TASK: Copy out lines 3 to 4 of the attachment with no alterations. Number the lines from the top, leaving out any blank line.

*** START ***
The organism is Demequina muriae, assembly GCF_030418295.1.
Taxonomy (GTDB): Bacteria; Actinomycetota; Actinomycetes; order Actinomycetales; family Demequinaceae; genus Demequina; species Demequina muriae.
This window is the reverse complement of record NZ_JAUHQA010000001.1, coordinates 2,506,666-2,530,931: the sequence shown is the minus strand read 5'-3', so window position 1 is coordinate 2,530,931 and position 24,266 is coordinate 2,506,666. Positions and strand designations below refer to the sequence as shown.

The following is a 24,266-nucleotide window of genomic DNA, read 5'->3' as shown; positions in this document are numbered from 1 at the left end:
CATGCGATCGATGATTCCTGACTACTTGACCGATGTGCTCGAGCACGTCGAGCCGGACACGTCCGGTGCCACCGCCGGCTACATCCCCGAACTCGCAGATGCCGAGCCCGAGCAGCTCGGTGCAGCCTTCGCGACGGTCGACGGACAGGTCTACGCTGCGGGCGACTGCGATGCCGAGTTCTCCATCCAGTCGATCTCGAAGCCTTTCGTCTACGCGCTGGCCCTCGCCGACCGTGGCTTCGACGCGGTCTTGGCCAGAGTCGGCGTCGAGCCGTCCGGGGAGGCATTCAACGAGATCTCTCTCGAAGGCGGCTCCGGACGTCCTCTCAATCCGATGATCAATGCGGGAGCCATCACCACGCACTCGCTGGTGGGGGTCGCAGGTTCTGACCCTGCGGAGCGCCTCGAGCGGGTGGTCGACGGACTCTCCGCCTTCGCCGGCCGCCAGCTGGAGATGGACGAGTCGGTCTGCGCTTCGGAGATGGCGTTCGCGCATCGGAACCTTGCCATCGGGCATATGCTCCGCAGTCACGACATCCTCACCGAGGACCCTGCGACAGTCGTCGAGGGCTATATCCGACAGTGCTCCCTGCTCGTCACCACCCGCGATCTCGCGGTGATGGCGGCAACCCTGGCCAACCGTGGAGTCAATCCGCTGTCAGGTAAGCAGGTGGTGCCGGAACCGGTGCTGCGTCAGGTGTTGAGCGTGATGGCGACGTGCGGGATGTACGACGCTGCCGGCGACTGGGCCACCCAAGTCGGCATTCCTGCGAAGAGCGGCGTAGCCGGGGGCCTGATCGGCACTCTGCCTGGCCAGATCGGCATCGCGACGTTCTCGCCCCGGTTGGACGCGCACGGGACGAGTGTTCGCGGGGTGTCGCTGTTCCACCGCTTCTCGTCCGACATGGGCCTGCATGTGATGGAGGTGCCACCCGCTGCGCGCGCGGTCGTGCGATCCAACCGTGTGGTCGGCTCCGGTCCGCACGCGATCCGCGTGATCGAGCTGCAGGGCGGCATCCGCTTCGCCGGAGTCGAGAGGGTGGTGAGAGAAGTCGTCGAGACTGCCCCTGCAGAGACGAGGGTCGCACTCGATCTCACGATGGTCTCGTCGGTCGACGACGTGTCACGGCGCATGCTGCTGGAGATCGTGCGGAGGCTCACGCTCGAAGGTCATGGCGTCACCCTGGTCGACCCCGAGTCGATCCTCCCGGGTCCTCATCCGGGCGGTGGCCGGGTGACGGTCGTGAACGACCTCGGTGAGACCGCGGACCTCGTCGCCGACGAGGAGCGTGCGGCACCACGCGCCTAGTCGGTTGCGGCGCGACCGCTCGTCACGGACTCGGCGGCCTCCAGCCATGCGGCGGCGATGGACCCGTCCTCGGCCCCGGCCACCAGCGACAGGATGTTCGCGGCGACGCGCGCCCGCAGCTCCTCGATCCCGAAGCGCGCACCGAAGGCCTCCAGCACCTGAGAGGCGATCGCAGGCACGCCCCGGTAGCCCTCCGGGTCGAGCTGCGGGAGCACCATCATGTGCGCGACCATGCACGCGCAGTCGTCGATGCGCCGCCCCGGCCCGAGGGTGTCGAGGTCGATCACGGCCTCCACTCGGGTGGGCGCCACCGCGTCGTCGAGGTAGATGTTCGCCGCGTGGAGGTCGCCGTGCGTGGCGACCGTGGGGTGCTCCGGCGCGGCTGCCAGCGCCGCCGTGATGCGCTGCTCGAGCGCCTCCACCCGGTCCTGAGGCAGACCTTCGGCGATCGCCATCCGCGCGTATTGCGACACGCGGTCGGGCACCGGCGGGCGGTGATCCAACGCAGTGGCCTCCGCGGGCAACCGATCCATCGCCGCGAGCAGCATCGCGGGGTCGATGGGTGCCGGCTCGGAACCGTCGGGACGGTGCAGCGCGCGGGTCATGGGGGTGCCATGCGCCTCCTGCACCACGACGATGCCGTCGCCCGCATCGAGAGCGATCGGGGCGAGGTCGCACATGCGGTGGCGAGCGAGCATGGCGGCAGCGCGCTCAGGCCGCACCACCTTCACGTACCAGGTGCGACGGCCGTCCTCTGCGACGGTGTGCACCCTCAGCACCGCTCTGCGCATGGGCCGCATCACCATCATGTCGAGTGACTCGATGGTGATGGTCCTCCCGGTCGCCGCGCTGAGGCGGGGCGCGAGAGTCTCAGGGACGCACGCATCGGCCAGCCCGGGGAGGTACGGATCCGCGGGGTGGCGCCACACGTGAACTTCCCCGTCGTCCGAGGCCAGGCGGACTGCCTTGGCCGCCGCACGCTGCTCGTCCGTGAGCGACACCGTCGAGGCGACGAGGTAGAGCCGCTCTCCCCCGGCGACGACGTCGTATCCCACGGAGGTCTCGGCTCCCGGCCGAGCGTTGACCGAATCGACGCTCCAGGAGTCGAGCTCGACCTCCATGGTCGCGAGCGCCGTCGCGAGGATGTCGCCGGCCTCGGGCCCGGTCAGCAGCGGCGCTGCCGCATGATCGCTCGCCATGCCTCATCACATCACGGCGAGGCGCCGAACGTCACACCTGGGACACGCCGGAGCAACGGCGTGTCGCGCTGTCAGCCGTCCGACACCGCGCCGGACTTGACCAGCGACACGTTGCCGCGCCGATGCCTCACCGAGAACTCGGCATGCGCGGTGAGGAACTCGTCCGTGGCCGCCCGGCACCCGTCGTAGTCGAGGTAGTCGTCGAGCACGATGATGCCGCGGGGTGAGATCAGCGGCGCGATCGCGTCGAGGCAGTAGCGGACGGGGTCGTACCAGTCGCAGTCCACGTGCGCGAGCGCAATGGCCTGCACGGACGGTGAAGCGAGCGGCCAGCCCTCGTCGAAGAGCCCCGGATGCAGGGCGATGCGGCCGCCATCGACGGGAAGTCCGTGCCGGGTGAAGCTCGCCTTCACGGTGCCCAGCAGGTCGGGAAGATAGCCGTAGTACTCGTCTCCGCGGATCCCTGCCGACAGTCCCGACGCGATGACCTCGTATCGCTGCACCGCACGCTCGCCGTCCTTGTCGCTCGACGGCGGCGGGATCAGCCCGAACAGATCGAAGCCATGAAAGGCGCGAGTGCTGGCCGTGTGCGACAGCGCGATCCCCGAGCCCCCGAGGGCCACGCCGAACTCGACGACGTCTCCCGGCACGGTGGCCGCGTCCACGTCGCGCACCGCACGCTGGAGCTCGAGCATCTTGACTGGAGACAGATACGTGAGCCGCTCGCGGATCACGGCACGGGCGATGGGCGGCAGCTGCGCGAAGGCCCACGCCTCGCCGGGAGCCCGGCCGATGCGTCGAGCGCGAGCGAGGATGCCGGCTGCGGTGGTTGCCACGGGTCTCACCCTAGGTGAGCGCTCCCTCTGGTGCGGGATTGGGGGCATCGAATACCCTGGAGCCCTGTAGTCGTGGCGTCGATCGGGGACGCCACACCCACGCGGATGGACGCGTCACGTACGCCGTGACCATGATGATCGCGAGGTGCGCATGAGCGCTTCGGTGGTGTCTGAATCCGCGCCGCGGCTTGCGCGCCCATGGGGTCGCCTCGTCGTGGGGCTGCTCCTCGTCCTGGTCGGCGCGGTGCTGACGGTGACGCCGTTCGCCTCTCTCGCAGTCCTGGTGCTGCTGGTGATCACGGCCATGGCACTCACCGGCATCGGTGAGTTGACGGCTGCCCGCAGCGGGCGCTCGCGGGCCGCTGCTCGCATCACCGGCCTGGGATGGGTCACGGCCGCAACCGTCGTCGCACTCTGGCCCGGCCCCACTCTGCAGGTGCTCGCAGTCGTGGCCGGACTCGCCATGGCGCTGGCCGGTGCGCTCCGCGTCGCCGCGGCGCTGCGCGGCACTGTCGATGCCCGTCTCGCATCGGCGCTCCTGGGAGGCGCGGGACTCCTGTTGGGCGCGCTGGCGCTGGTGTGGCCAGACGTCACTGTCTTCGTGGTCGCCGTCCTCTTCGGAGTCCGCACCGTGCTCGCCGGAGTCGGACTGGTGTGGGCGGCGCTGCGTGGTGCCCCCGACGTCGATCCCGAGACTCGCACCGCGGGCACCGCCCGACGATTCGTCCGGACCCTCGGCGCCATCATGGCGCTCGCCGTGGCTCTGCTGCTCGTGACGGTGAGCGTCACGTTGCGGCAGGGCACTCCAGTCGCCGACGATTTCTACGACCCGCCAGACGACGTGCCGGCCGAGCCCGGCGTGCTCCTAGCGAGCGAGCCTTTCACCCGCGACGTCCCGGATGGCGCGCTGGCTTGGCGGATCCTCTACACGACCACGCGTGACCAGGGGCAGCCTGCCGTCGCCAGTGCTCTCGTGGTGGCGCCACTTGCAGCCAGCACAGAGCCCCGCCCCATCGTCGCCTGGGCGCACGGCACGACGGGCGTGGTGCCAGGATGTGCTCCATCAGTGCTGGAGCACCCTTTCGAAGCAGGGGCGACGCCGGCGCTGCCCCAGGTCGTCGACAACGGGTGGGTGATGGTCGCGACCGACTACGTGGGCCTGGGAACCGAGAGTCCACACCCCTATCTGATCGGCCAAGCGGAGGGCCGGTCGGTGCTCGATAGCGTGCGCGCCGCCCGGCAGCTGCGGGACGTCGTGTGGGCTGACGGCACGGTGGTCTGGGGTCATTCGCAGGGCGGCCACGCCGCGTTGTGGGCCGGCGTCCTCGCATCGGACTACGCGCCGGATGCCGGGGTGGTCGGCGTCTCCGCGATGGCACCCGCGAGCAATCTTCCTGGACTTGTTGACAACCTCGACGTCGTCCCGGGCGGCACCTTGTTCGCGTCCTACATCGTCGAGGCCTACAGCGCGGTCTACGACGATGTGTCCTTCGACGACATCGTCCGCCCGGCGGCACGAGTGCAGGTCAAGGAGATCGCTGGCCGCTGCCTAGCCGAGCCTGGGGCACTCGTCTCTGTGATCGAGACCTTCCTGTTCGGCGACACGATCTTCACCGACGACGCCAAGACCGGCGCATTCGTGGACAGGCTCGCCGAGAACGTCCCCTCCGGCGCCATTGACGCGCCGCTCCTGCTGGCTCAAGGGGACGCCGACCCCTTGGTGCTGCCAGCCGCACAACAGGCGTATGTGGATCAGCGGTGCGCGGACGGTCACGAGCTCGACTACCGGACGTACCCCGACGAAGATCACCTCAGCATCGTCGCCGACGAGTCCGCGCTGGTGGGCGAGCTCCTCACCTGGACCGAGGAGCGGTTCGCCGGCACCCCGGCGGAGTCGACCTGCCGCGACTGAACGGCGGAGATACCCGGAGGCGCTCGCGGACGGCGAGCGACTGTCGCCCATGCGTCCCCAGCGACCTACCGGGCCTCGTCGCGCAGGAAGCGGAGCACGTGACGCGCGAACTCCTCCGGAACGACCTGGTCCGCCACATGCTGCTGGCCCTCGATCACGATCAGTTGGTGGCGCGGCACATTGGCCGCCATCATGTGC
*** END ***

This window is the reverse complement of record NZ_JAUHQA010000001.1, coordinates 2,506,666-2,530,931: the sequence shown is the minus strand read 5'-3', so window position 1 is coordinate 2,530,931 and position 24,266 is coordinate 2,506,666. Positions and strand designations below refer to the sequence as shown.

The following is a 24,266-nucleotide window of genomic DNA, read 5'->3' as shown; positions in this document are numbered from 1 at the left end: